Molecular interactions play a myriad of important roles in drug discovery and development. From determining mechanism of action to identifying unwanted biological reactions (e.g., monitoring for an immune response to an administered drug), the study of binding events is a critical part of many phases of therapeutic research.
Successful analysis of molecular binding kinetics requires the ability to bring two molecules in close proximity under conditions that can overcome diffusion limitations. Much of the commercially available biosensor instrumentation has relied on microfluidics to flow a sample containing the analyte of interest over a surface with the binding partner immobilized. While providing efficient flow, the use of microfluidics limits the sample types that can be used due to the issues of clogging and fouling. In addition, organics and proteins can bind to the large surface area of the microfluidic system contaminating subsequent samples.
To overcome these disadvantages, a novel dip-and-read instrument platform has been developed. ForteBio’s Octet system uses a fiber optic based biosensor surface that is dipped into the sample of interest. By moving the biosensor surface to the sample, as opposed to moving the sample to the surface, cross contamination from previous samples can be minimized. Samples, buffers, and reagents all remain in the standard 96-well or 384-well microplate throughout the assay while up to 16 biosensors are simultaneously dipped into each reagent in turn.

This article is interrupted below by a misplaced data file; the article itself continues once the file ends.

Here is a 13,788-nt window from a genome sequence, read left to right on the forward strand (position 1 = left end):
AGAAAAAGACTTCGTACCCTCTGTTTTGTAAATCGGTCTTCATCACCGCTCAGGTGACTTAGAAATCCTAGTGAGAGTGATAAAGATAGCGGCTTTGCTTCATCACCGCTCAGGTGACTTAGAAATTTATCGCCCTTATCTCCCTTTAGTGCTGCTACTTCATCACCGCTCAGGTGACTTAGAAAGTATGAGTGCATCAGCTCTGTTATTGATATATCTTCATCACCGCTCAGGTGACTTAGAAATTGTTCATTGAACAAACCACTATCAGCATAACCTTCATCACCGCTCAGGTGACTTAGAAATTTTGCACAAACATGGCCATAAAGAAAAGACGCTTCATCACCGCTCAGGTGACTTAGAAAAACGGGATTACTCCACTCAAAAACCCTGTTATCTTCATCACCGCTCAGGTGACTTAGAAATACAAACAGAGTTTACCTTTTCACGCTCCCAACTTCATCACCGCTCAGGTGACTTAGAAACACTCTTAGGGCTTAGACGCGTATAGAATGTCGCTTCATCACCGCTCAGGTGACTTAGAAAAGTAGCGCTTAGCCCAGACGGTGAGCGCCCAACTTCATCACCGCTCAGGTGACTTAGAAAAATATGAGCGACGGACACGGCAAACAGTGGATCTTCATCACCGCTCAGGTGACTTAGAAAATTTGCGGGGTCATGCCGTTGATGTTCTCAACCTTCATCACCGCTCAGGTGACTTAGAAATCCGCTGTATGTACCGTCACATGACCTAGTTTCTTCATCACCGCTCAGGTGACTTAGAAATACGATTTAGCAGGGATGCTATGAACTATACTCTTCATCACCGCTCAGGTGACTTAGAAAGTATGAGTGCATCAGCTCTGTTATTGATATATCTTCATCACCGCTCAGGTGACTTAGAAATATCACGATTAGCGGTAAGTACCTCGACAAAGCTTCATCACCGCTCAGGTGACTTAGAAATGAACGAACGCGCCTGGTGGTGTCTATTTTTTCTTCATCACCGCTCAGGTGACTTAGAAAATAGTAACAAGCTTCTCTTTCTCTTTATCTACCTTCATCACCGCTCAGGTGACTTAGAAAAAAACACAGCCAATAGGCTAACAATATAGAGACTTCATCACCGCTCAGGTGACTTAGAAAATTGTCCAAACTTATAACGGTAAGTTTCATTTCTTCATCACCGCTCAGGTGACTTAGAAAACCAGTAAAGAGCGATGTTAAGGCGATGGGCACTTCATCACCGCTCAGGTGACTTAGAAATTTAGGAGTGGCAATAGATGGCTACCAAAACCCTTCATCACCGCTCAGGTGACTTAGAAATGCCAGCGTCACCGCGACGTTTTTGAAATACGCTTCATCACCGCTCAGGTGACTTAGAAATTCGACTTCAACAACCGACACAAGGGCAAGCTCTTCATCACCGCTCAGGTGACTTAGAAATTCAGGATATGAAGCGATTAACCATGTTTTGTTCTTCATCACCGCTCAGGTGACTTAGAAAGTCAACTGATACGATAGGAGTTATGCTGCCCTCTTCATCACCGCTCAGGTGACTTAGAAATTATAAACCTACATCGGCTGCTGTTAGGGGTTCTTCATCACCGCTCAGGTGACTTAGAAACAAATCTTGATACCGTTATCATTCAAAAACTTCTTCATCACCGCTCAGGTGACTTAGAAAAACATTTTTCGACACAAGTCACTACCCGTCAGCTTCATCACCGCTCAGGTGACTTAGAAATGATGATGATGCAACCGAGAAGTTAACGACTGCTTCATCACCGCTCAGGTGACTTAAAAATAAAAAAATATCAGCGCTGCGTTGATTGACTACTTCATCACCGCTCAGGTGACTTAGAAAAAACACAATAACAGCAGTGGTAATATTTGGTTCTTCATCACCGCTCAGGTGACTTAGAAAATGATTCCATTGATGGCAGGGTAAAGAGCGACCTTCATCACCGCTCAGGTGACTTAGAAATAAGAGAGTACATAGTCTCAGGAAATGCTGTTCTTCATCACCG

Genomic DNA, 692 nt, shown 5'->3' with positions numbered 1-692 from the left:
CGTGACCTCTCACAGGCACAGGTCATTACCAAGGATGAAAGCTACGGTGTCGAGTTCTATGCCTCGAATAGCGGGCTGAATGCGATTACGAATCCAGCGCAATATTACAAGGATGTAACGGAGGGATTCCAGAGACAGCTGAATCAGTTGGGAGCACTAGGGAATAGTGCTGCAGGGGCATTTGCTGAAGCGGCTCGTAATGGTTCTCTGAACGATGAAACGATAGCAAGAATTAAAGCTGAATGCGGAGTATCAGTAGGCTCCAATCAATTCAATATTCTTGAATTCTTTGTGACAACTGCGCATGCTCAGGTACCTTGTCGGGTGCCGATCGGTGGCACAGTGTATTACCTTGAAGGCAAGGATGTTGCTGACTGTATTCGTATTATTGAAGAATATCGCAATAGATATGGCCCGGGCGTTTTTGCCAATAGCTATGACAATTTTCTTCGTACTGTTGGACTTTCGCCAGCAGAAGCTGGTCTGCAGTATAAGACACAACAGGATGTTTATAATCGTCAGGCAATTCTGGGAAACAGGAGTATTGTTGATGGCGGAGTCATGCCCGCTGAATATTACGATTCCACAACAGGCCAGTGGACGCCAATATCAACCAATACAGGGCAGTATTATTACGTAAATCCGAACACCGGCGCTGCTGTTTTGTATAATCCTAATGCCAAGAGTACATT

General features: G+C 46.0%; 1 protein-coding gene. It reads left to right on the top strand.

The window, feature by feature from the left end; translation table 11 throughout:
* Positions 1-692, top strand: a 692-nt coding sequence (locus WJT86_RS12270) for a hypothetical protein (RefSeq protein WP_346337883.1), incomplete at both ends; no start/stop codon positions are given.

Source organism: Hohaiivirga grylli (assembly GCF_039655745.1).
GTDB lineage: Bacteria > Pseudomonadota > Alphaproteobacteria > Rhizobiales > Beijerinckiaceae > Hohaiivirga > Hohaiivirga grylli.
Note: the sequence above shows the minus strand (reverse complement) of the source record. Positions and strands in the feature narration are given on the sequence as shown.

To overcome diffusion limitations, the microplate containing the samples is moved in an orbital motion relative to the biosensor. Molecular binding kinetics determined using this orbital flow in the Octet platform agree well with those determined using more complex microfluidics based instrumentation.
The Octet instruments utilize biolayer interferometry (BLI) to monitor the increase or decrease in optical thickness of molecules on the fiber optic biosensor surface (Figure 1).
BLI is an optical technique that analyzes the interference pattern of white light reflected from two surfaces: a layer of immobilized protein on the biosensor tip and an internal reference layer (Figure 1). Any change in the number of molecules bound to the biosensor tip causes a shift in the interference pattern that can be measured in real time. By monitoring the change in molecular thickness, the binding and dissociation of molecules from solution to a surface-immobilized capture molecule can be observed and rates of association and dissociation can be calculated.